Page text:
Monday, January 5, 2009



By Mobhare Matinyi, Washington, DC

On January 25, 2009, the people of Mbeya Rural Constituency will elect their new MP. The by-election follows the death of their hard working legislator, Richard Nyaulawa, last November.

As usual, election campaigns have to take place. For this election, campaigns will start on January 4, and if the Tarime by-election is taken as a model, then we might say that trouble will start on January 4.

However, I would rather not be cynical. The US President during the Second World War, Franklin Roosevelt, once commented that cynical men say democracy cannot be honest and efficient.

Thus, if you are not cynical, then you should believe that this by-election will be clean and peaceful.

Now, here comes an important question: After what we saw in Tarime, which is more realistic � being cynical or not?

Three things complicated and marred the recent Tarime by-election: overzealous partisanship, campaign mismanagement, and lavish expenditure.

In Tarime, the ruling party wanted to win by all means, while the opposition wanted to retain the seat by hook or by crook. Since the people in Tarime are rather radical and combative, violence was inevitable.

But a civilized society ought to learn quickly, and it seems the ruling party has learned its lesson.

I was very impressed to hear that CCM will not use helicopters in their campaigns this time around. I think flying around in choppers is a mockery to people who don�t have enough to eat.

The opposition parties in Mbeya have started unofficial campaigns much earlier. Although it�s difficult to draw the line between normal political activities and early election campaigns, still one has to be careful.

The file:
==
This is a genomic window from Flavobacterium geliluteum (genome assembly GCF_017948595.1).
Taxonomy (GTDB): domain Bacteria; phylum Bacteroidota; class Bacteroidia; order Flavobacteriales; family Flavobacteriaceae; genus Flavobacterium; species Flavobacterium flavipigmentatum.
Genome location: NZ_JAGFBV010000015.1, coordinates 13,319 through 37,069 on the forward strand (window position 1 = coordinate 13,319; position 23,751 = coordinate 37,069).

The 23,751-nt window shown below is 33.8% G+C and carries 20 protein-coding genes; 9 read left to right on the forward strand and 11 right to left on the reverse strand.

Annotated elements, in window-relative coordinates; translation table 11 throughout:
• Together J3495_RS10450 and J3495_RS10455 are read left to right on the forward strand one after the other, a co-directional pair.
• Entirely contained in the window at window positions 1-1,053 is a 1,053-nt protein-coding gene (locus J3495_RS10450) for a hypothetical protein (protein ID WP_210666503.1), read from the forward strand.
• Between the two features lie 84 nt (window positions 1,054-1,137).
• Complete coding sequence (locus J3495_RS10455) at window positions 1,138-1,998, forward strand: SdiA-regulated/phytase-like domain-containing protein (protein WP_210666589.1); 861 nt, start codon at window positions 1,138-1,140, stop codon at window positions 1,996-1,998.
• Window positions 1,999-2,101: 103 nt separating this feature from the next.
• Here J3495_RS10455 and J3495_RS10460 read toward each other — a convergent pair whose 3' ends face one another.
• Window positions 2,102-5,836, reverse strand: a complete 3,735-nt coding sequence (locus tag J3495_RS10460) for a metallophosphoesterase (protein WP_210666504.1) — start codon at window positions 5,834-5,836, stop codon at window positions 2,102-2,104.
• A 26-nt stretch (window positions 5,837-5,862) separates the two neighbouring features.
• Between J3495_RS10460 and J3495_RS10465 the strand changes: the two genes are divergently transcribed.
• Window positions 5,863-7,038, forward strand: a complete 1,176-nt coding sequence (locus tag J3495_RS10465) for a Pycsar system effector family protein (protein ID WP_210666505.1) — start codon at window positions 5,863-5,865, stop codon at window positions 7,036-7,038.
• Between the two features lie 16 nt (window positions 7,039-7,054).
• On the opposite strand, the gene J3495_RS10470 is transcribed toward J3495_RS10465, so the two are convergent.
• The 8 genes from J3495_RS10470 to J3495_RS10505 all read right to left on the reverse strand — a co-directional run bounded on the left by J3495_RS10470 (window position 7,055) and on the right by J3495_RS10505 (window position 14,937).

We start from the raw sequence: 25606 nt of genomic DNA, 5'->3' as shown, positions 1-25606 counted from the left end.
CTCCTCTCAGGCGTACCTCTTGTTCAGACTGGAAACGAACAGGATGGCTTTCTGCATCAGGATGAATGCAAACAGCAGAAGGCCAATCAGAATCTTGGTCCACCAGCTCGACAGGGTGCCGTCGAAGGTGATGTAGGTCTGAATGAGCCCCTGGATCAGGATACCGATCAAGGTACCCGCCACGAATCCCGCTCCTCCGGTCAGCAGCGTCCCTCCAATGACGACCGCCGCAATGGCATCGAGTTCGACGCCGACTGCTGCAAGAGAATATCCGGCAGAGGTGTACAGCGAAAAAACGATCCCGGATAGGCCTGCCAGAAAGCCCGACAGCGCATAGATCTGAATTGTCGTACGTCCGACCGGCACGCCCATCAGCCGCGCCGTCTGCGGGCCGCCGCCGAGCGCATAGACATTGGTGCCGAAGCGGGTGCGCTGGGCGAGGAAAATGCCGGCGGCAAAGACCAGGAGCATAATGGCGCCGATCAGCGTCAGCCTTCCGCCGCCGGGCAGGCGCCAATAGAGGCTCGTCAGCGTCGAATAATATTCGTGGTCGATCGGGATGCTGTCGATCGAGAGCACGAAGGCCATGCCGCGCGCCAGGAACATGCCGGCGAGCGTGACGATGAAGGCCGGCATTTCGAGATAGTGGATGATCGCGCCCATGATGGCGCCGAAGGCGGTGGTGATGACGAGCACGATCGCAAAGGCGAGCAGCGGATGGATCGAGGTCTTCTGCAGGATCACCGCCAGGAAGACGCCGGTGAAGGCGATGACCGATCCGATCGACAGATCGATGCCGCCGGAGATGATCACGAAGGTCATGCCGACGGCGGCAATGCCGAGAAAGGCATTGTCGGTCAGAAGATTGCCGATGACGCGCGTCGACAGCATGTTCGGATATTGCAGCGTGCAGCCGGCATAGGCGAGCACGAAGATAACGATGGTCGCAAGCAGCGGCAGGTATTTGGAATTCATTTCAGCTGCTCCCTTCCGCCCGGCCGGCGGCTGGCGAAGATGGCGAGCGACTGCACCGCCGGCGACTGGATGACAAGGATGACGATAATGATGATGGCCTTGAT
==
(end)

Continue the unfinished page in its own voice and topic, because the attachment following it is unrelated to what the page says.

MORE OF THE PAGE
In the same spirit, I would expect the police force to find a better way of handling things. At the end of the day, this country belongs to all of us. We need to respect the law and maintain the peace.

All this election chaos, especially in by-elections, is fuelled by money. The problem of campaign financing in our country is quite serious, and something must be done.

Look at the US, one of the richest nations in the world. People don't misbehave with money they way we do in Tanzanian politics. What is wrong with us? I guess it�s because we have decided to embrace bribery in elections.

Take the example of the recently concluded US presidential election. People didn't do what we do in elections in Tanzania. The candidates did not dish out money to would-be voters. Instead, candidates received money from willing and able citizens according to the law.

Now, it is estimated that you need at least Sh100 million to win a parliamentary election in Tanzania. I understand that you can�t run a campaign without enough funds, but to be frank, most of the money is used for bribes.

If you don't have money in Tanzania, people will consider you a loser from Day One. In fact, you may not even get the opportunity to be called a loser.

Who would discuss your name in the first place, any way?
In the US too, if you don't have money you will probably lose elections, but not in the same way we do in Tanzania. Your loss would be in a reasonable way.

Unless you are contesting in Tarime, it seems money can bring you victory. I believe the people of Mbeya Rural will uphold their standards the same way they did when they elected Nyaulawa three years ago. It is possible to get an MP without the immoral use of money.

In the US, when Barack Obama started his campaign, he was one of the "poorest" candidates, but he won the primaries and later bagged the ultimate prize, thanks to the millions of contributors who boosted his campaign war chest.

Obama knew how to inspire people to give money, not how to bribe them; you can�t buy votes in the US.

Now, do we Tanzanians know how much money each party spent in the last General Election? Do we know where that money came from? Do we know how much the rich guys contributed? Do we know how much was spent illegally? What about Tarime in the recently concluded by-election? Who paid for those CCM and Chadema choppers?

This is where we should start if we want to build a true democracy in a responsible society. I believe we have the brains to figure out the formula. We will never build a true democracy if money keeps buying our votes.

If we are careless, our political leadership will be full of idiots who have deep pockets. These fake politicians will only be answerable to their pockets and rich donors.

Mr Matinyi is a consultant based in Washington, DC.